Lymphoma: December 2006 Archives

Cancer by the Numbers: Mantle cell lymphoma


lymphatic systemMantle cell is a rare type of lymphoma that accounts for about 1 in 20 cases of non-Hodgkin lymphomas and about 3300 people are diagnosed in the United States per year. It is a cancer of the B-lymphocytes in the portion of lymph nodes called the mantle zone or outer edge of the lymph node.

There are different patterns of mantle cell lymphoma that can be seen under the microscope: mantle zone, nodular, diffuse and blastic. The mantle zone type may be slow growing and very responsive to standard chemotherapy, unlike the other types.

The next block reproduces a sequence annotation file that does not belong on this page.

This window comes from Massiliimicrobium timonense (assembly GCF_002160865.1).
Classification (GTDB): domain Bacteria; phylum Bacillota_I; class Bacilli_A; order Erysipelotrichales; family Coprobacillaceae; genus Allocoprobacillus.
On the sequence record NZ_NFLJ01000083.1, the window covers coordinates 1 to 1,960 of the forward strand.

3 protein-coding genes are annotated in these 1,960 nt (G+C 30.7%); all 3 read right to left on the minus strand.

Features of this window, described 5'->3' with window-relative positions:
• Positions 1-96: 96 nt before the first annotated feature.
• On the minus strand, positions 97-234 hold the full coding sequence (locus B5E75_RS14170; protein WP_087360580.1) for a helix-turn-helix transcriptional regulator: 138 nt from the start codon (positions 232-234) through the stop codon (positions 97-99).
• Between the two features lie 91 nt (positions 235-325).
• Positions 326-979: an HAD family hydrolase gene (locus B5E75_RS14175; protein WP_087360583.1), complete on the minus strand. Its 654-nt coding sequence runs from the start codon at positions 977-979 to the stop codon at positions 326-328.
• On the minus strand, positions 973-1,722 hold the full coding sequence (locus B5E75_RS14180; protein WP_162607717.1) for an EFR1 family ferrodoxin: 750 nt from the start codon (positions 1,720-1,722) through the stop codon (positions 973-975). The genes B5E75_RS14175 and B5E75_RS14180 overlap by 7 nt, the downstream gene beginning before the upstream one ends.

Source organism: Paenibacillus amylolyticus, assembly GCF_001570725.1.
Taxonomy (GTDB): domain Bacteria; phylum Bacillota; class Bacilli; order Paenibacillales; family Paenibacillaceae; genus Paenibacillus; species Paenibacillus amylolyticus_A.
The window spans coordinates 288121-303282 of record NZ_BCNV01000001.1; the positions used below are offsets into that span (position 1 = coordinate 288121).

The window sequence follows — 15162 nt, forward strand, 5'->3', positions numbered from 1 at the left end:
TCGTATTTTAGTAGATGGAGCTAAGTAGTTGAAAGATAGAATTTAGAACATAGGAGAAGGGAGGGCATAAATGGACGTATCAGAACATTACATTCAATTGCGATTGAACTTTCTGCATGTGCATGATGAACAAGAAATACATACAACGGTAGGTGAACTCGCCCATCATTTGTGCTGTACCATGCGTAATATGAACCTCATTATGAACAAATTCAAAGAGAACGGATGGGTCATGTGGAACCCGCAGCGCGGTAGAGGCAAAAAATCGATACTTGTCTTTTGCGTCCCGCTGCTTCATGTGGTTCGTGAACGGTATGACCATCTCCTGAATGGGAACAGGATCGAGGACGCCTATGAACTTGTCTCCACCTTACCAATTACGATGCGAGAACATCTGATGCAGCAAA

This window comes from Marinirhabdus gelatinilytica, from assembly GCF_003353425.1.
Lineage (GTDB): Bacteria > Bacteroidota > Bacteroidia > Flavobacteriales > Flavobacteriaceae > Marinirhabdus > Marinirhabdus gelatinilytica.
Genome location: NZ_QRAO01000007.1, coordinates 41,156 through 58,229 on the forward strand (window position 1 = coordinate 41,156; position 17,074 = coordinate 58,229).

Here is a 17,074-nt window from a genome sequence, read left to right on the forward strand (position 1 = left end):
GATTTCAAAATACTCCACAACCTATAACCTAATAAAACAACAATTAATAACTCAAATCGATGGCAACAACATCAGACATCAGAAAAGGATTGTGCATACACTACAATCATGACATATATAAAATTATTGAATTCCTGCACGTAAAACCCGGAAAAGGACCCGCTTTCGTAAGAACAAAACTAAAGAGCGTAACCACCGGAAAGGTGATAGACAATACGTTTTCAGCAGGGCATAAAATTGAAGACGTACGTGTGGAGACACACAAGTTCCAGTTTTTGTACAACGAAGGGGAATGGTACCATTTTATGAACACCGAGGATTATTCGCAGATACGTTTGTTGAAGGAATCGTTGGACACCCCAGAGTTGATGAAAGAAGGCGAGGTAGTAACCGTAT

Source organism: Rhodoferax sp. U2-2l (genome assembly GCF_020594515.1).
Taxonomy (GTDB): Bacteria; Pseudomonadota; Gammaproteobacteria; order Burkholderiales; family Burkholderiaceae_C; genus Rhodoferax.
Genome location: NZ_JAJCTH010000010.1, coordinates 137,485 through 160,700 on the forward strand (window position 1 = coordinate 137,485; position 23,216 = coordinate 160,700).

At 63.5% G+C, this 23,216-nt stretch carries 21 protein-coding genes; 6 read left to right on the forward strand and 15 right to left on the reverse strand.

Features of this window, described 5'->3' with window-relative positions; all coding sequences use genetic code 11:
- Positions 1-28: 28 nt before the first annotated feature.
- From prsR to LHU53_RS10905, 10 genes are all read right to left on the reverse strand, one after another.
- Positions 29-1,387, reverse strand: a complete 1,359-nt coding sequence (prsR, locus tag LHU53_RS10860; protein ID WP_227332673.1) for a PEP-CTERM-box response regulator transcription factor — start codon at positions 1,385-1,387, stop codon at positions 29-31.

This type of lymphoma frequently spreads to the bone marrow and is not as responsive to chemotherapy as other types of lymphomas. Mantle cell lymphoma can occur at any age from the late 30's to old age, but is more common in people over 50. It is three times more common in men than in women.

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This page is a archive of entries in the Lymphoma category from December 2006.

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